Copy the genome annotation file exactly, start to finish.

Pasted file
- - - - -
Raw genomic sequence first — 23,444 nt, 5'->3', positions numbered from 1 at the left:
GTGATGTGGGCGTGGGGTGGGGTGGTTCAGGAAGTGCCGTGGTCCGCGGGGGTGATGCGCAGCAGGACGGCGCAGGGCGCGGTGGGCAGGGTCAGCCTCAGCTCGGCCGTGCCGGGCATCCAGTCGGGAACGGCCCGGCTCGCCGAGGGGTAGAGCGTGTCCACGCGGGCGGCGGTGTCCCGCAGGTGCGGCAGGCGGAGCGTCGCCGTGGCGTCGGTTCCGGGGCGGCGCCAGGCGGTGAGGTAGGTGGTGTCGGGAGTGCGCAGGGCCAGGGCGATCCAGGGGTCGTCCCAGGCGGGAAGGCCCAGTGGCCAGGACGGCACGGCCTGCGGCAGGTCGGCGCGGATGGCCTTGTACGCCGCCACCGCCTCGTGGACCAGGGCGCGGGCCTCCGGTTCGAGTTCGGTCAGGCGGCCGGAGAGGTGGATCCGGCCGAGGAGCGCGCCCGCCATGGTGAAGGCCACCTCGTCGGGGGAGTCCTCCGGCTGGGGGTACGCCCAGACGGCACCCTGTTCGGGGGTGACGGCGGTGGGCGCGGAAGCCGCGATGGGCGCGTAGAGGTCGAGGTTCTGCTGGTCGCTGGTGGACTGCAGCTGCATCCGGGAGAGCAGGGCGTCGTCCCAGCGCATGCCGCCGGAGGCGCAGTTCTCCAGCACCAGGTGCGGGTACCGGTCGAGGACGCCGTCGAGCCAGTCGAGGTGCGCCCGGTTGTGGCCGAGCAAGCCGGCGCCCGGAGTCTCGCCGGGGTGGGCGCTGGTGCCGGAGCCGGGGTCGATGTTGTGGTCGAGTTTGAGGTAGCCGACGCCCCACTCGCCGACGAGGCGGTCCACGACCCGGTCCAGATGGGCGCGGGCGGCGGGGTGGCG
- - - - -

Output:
Raw genomic sequence first — 23,444 nt, 5'->3', positions numbered from 1 at the left:
GTGATGTGGGCGTGGGGTGGGGTGGTTCAGGAAGTGCCGTGGTCCGCGGGGGTGATGCGCAGCAGGACGGCGCAGGGCGCGGTGGGCAGGGTCAGCCTCAGCTCGGCCGTGCCGGGCATCCAGTCGGGAACGGCCCGGCTCGCCGAGGGGTAGAGCGTGTCCACGCGGGCGGCGGTGTCCCGCAGGTGCGGCAGGCGGAGCGTCGCCGTGGCGTCGGTTCCGGGGCGGCGCCAGGCGGTGAGGTAGGTGGTGTCGGGAGTGCGCAGGGCCAGGGCGATCCAGGGGTCGTCCCAGGCGGGAAGGCCCAGTGGCCAGGACGGCACGGCCTGCGGCAGGTCGGCGCGGATGGCCTTGTACGCCGCCACCGCCTCGTGGACCAGGGCGCGGGCCTCCGGTTCGAGTTCGGTCAGGCGGCCGGAGAGGTGGATCCGGCCGAGGAGCGCGCCCGCCATGGTGAAGGCCACCTCGTCGGGGGAGTCCTCCGGCTGGGGGTACGCCCAGACGGCACCCTGTTCGGGGGTGACGGCGGTGGGCGCGGAAGCCGCGATGGGCGCGTAGAGGTCGAGGTTCTGCTGGTCGCTGGTGGACTGCAGCTGCATCCGGGAGAGCAGGGCGTCGTCCCAGCGCATGCCGCCGGAGGCGCAGTTCTCCAGCACCAGGTGCGGGTACCGGTCGAGGACGCCGTCGAGCCAGTCGAGGTGCGCCCGGTTGTGGCCGAGCAAGCCGGCGCCCGGAGTCTCGCCGGGGTGGGCGCTGGTGCCGGAGCCGGGGTCGATGTTGTGGTCGAGTTTGAGGTAGCCGACGCCCCACTCGCCGACGAGGCGGTCCACGACCCGGTCCAGATGGGCGCGGGCGGCGGGGTGGCG